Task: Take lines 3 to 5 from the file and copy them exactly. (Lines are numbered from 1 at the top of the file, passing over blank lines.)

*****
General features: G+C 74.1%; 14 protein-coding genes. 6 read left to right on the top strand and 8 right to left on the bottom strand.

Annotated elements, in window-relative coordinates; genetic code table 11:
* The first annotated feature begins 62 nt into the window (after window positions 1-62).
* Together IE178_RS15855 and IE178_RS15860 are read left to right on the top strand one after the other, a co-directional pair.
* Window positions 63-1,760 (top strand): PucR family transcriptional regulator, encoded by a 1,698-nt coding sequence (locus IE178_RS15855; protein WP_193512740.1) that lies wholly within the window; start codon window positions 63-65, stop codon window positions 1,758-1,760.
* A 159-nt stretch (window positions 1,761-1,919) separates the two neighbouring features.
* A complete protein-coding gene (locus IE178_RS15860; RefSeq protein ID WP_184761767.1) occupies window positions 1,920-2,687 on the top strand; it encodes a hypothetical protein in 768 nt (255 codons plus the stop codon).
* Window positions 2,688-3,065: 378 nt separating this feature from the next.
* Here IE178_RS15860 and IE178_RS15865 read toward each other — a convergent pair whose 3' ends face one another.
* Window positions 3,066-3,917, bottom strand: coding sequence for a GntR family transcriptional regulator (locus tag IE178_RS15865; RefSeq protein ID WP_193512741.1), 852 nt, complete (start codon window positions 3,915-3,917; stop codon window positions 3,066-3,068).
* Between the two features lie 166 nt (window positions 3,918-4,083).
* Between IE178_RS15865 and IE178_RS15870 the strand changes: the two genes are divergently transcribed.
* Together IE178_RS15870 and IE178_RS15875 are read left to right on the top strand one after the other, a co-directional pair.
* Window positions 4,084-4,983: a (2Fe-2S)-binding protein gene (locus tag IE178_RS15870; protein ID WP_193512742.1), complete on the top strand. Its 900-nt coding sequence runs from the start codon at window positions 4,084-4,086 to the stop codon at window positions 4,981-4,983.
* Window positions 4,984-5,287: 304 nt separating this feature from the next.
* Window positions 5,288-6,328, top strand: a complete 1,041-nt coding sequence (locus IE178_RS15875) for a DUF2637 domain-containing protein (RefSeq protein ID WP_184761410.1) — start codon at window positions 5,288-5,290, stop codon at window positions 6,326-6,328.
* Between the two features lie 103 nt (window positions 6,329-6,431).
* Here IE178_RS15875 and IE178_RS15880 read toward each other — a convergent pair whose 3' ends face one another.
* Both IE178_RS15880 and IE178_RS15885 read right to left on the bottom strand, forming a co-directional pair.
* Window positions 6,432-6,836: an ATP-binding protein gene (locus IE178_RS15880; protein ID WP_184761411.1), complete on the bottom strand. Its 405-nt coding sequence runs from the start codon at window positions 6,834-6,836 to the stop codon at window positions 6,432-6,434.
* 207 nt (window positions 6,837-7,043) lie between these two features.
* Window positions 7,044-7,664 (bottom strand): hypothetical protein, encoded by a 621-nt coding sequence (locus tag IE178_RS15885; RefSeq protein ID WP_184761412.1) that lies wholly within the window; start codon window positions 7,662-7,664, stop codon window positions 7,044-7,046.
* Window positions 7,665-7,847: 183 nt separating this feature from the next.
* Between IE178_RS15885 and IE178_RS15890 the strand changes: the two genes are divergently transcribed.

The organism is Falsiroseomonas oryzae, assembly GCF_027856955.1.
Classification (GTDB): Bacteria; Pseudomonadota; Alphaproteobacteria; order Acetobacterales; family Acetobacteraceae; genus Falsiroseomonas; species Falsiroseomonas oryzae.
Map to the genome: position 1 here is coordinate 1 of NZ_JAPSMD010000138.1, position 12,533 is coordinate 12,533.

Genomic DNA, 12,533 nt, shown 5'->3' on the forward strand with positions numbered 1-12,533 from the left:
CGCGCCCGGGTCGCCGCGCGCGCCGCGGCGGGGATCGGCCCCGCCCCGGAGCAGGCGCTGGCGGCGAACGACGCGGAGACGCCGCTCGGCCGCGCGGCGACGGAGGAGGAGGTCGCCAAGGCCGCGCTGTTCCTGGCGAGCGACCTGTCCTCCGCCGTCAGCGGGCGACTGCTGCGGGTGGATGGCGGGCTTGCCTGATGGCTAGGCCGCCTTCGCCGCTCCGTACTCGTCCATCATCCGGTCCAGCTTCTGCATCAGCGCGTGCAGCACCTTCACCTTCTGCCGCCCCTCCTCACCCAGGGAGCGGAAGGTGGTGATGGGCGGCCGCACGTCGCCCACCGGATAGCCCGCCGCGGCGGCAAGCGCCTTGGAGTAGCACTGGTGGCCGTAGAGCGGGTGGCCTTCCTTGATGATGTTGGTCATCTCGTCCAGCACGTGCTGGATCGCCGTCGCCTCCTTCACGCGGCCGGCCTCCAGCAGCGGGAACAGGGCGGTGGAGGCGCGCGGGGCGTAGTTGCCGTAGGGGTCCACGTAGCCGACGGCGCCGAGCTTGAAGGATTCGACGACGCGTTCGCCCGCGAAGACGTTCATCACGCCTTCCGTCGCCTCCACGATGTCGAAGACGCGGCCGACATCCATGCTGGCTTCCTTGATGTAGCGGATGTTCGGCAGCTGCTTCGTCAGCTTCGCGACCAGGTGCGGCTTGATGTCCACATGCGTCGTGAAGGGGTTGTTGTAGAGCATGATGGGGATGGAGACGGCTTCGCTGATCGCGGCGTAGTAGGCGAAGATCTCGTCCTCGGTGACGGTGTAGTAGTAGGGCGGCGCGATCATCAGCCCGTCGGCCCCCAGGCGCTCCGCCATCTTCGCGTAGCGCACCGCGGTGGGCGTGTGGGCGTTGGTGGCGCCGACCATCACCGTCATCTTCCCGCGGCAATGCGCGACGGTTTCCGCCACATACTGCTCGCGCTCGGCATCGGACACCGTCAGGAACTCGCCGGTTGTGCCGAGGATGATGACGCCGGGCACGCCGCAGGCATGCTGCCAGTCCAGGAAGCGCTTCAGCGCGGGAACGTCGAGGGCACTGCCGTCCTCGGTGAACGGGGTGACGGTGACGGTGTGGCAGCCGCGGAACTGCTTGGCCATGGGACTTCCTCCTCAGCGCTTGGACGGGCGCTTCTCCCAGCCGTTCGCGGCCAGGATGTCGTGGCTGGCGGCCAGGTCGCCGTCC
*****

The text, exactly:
* The first annotated feature begins 62 nt into the window (after window positions 1-62).
* Together IE178_RS15855 and IE178_RS15860 are read left to right on the top strand one after the other, a co-directional pair.
* Window positions 63-1,760 (top strand): PucR family transcriptional regulator, encoded by a 1,698-nt coding sequence (locus IE178_RS15855; protein WP_193512740.1) that lies wholly within the window; start codon window positions 63-65, stop codon window positions 1,758-1,760.